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Pathway To Destruction

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Postby David Whyld » Sun Jan 08, 2006 11:23 pm

Pathway To Destruction by Richard Otter


Pathway To Destruction: winner of the Finish The Game Comp I organised, and my personal favourite out of the comp entries.

What's it about?

You're a worker at the Institute of Transportation and about to embark on an experimental mission that should, in theory, teleport you from one side of the planet to the other. Only, of course, something goes wrong and you actually find yourself in a desolate ruin of the world you once knew.

I felt Pathway To Destruction made very good use of the source material, although in a completely different way than I envisioned when I wrote the source. I had had in mind something along the lines of a medieval fantasy adventure with a swords & sorcery element thrown into the mix, but Pathway To Destruction's sci-fi setting seems to fit in remarkably well with the mini-game that was already written, and at no point did I feel that it was out of place. Full marks for that. A frequent failing of the author's games in the past has been the shallow NPCs and their wildly implausible dialogue, something that Pathway To Destruction is mercifully free of. There aren't any NPCs here, just the main character, and the game is much better for it. (Although saying that, there are bits when the player, despite being alone, speaks out loud which are pretty implausible themselves. Would he really tell himself what to do next after throwing a certain item at another item?)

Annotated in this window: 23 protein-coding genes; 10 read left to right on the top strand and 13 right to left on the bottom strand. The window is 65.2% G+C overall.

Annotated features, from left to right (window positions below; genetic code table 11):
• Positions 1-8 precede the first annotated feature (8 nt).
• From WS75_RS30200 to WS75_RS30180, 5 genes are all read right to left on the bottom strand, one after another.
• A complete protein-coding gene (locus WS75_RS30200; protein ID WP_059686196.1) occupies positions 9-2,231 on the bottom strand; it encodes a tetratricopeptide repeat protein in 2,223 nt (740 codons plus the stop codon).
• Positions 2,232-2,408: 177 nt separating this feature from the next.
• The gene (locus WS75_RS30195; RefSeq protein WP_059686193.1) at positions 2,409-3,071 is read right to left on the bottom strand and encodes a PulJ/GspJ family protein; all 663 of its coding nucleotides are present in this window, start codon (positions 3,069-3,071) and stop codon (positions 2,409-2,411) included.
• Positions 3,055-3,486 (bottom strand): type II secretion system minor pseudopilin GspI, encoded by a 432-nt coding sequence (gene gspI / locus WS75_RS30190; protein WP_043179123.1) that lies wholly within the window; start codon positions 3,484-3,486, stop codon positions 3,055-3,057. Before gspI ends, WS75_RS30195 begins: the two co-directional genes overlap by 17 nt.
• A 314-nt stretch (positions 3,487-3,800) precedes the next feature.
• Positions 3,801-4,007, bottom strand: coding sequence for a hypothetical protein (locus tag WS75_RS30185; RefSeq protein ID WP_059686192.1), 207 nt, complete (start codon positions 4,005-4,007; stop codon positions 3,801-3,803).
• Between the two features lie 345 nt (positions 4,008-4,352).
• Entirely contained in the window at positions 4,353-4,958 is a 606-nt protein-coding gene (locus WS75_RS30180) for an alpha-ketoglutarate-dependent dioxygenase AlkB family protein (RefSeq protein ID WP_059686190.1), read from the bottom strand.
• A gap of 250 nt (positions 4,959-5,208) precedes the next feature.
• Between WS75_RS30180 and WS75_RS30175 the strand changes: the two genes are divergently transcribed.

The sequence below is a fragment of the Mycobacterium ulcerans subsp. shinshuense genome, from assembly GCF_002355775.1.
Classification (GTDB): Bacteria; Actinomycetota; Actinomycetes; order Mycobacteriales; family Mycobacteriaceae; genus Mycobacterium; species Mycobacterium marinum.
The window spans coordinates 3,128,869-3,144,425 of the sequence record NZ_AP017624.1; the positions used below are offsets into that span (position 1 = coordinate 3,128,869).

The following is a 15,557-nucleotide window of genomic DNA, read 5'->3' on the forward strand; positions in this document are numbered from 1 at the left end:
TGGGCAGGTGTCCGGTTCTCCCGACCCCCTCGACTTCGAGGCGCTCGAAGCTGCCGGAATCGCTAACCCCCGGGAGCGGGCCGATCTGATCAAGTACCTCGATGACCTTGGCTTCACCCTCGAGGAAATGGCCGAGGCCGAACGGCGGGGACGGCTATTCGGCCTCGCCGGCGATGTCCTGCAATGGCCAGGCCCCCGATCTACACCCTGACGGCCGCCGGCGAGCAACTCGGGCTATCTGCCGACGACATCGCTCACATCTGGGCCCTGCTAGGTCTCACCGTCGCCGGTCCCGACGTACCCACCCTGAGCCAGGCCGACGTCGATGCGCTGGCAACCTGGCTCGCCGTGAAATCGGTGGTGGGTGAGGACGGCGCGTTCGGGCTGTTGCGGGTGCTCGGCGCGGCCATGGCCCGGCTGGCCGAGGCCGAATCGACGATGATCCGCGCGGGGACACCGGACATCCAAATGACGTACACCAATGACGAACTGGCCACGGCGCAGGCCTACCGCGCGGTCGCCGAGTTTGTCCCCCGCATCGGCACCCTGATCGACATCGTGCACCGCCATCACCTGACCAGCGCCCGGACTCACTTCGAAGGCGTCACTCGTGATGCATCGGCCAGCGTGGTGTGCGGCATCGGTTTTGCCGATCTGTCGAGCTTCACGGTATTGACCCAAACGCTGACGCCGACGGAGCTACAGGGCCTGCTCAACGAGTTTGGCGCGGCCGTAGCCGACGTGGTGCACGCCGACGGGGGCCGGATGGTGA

My only real complaint with the game was the difficulty factor of some of the puzzles; or, if not difficulty factor, then the fact that some of them are so unobvious that it's hard to imagine people ever figuring them out without resorting to the hints. Why would I want to push a lamp post over? Why would I throw a certain item at another item? Why would putting one item on top of another make the second item work? (The second item, incidentally, has a slot in the side which I spent a while trying to put the first item into. It never occurred to me to try putting it on top.) Getting inside the author's mind, or being psychic, is a good requirement for finishing this game. It also didn't help that sometimes seemingly obvious solutions to puzzles didn't work and there wasn't any real explanation for why. I needed to use one item to get the jewel but another item I had, a bar, didn't work. Why?

But overall I thoroughly enjoyed Pathway To Destruction. It wasn't a perfect game, and there were bits that could have done with improving upon, and some of the puzzles could certainly have been better clued, but those issues notwithstanding it was the best game in the comp and definitely the best game the author has written to date.

7 out of 10
David Whyld
 
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